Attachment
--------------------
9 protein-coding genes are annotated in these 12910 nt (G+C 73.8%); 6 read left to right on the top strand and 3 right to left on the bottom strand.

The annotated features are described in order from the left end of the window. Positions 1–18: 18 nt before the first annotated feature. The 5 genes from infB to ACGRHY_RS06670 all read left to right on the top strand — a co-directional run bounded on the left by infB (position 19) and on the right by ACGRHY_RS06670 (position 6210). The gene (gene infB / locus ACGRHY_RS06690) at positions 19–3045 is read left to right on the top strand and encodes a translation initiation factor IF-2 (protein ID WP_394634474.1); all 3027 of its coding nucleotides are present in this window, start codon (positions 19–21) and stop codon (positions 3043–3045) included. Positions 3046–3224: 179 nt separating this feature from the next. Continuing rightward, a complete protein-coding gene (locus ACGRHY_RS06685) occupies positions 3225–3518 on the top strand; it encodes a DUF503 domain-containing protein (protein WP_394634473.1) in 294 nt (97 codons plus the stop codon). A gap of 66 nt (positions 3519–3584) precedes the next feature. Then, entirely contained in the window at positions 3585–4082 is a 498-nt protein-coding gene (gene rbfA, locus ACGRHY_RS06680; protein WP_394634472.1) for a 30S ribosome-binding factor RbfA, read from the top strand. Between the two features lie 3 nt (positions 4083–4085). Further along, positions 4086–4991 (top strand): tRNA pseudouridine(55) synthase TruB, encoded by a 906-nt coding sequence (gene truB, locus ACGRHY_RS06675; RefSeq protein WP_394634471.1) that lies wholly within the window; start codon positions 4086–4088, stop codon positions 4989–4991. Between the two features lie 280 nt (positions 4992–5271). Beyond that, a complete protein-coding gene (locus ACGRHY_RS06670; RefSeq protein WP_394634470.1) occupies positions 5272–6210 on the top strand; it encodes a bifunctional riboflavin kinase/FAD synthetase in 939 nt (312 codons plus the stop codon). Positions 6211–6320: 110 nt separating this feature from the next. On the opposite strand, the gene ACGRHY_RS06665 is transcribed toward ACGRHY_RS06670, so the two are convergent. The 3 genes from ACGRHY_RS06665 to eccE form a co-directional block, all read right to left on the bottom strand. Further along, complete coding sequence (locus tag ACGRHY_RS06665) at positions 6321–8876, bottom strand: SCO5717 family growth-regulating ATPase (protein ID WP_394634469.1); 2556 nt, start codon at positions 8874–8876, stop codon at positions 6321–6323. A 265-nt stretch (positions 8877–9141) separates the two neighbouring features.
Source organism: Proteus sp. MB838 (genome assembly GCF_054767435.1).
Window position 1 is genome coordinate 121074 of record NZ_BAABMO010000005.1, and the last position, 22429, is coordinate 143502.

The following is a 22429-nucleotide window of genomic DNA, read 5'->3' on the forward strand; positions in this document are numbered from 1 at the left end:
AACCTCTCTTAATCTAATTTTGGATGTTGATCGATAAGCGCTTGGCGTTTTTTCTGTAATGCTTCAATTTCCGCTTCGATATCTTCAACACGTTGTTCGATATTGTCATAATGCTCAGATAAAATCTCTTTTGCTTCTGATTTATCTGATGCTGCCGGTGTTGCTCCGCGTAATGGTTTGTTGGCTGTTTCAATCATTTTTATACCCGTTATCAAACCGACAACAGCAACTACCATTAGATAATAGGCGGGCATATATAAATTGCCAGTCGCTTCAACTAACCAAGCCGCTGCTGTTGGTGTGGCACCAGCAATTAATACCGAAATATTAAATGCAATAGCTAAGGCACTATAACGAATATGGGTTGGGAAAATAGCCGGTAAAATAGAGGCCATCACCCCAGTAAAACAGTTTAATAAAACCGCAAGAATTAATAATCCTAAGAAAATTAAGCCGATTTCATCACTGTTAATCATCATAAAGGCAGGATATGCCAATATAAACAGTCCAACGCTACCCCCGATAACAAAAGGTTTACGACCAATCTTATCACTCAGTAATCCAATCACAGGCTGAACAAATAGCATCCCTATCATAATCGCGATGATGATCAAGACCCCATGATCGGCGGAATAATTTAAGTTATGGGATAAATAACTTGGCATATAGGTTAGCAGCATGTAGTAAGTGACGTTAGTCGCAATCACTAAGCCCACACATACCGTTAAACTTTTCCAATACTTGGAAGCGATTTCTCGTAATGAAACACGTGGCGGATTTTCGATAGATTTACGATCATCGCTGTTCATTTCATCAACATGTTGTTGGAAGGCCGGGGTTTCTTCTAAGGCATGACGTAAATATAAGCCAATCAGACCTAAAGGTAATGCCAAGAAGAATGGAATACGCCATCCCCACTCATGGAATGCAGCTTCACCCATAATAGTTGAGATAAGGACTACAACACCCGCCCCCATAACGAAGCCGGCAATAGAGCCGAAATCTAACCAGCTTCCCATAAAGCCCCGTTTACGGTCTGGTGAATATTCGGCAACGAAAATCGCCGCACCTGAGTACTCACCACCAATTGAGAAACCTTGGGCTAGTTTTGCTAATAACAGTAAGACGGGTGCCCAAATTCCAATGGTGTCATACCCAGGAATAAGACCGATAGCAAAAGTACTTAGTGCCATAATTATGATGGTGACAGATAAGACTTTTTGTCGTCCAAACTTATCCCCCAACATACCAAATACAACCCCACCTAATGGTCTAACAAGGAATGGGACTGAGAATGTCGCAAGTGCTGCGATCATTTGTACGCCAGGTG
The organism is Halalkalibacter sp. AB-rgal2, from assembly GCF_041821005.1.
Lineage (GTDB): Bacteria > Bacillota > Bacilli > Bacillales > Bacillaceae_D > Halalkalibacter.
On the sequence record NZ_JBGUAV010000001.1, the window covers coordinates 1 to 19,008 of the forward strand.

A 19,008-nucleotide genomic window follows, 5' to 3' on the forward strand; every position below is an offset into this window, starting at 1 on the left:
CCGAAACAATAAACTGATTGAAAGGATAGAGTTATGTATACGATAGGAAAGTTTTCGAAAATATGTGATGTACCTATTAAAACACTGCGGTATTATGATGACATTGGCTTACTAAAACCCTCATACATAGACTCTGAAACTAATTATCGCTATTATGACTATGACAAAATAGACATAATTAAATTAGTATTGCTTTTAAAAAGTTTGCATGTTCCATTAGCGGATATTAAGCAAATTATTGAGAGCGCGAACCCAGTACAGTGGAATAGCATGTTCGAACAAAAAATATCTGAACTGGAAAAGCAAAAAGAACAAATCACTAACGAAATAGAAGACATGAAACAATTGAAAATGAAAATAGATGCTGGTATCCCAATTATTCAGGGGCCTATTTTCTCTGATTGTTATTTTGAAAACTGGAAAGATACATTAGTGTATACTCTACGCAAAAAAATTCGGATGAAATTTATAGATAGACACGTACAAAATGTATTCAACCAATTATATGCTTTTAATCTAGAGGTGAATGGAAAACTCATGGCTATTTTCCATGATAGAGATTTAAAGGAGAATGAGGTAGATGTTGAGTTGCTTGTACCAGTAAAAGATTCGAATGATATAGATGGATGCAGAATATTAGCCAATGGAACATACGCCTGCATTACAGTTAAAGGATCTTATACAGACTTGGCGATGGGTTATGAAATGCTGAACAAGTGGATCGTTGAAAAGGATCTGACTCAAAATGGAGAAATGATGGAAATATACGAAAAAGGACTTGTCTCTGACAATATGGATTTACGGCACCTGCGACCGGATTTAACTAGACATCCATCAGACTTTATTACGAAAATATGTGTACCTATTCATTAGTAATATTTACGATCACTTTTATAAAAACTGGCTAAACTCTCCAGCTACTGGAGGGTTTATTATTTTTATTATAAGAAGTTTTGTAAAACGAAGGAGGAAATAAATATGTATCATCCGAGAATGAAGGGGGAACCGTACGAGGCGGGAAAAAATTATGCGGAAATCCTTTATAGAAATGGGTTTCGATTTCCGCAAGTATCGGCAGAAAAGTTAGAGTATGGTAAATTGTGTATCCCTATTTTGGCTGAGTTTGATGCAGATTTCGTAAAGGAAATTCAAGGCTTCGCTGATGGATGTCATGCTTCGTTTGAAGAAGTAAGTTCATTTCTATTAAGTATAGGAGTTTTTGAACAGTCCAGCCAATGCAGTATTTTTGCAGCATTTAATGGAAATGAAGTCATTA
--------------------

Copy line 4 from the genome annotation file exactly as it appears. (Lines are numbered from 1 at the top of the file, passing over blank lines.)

Window position 1 is genome coordinate 121074 of record NZ_BAABMO010000005.1, and the last position, 22429, is coordinate 143502.